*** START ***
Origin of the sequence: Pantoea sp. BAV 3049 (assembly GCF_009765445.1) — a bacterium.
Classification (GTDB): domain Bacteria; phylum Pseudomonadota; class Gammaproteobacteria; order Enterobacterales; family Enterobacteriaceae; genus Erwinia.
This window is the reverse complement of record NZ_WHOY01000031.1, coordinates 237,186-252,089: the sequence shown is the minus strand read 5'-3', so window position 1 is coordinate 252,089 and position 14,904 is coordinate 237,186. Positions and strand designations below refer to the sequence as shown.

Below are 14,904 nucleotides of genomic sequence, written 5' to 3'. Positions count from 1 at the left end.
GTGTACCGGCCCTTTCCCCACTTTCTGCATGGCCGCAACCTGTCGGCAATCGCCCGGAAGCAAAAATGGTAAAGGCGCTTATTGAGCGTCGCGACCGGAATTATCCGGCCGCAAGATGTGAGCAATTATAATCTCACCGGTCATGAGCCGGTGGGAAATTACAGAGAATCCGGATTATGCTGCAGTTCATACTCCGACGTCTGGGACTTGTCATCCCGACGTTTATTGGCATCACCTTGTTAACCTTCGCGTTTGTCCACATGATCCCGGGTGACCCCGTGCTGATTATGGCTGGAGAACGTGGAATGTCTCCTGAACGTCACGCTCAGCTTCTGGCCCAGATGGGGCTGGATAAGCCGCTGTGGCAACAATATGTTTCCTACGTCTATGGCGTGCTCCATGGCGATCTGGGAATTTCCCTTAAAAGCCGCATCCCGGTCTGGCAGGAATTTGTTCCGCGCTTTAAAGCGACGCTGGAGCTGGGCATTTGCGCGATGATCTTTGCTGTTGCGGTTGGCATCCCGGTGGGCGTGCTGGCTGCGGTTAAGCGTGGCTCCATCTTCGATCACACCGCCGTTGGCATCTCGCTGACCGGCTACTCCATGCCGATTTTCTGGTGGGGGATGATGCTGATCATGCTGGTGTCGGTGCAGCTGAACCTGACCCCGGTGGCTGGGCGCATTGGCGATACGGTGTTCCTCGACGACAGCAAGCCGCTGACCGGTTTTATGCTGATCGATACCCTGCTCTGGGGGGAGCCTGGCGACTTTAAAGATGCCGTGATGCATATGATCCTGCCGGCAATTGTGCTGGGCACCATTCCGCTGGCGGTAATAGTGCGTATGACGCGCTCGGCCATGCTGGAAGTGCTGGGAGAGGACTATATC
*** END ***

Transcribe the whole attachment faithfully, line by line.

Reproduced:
Origin of the sequence: Pantoea sp. BAV 3049 (assembly GCF_009765445.1) — a bacterium.
Classification (GTDB): domain Bacteria; phylum Pseudomonadota; class Gammaproteobacteria; order Enterobacterales; family Enterobacteriaceae; genus Erwinia.
This window is the reverse complement of record NZ_WHOY01000031.1, coordinates 237,186-252,089: the sequence shown is the minus strand read 5'-3', so window position 1 is coordinate 252,089 and position 14,904 is coordinate 237,186. Positions and strand designations below refer to the sequence as shown.

Below are 14,904 nucleotides of genomic sequence, written 5' to 3'. Positions count from 1 at the left end.
GTGTACCGGCCCTTTCCCCACTTTCTGCATGGCCGCAACCTGTCGGCAATCGCCCGGAAGCAAAAATGGTAAAGGCGCTTATTGAGCGTCGCGACCGGAATTATCCGGCCGCAAGATGTGAGCAATTATAATCTCACCGGTCATGAGCCGGTGGGAAATTACAGAGAATCCGGATTATGCTGCAGTTCATACTCCGACGTCTGGGACTTGTCATCCCGACGTTTATTGGCATCACCTTGTTAACCTTCGCGTTTGTCCACATGATCCCGGGTGACCCCGTGCTGATTATGGCTGGAGAACGTGGAATGTCTCCTGAACGTCACGCTCAGCTTCTGGCCCAGATGGGGCTGGATAAGCCGCTGTGGCAACAATATGTTTCCTACGTCTATGGCGTGCTCCATGGCGATCTGGGAATTTCCCTTAAAAGCCGCATCCCGGTCTGGCAGGAATTTGTTCCGCGCTTTAAAGCGACGCTGGAGCTGGGCATTTGCGCGATGATCTTTGCTGTTGCGGTTGGCATCCCGGTGGGCGTGCTGGCTGCGGTTAAGCGTGGCTCCATCTTCGATCACACCGCCGTTGGCATCTCGCTGACCGGCTACTCCATGCCGATTTTCTGGTGGGGGATGATGCTGATCATGCTGGTGTCGGTGCAGCTGAACCTGACCCCGGTGGCTGGGCGCATTGGCGATACGGTGTTCCTCGACGACAGCAAGCCGCTGACCGGTTTTATGCTGATCGATACCCTGCTCTGGGGGGAGCCTGGCGACTTTAAAGATGCCGTGATGCATATGATCCTGCCGGCAATTGTGCTGGGCACCATTCCGCTGGCGGTAATAGTGCGTATGACGCGCTCGGCCATGCTGGAAGTGCTGGGAGAGGACTATATC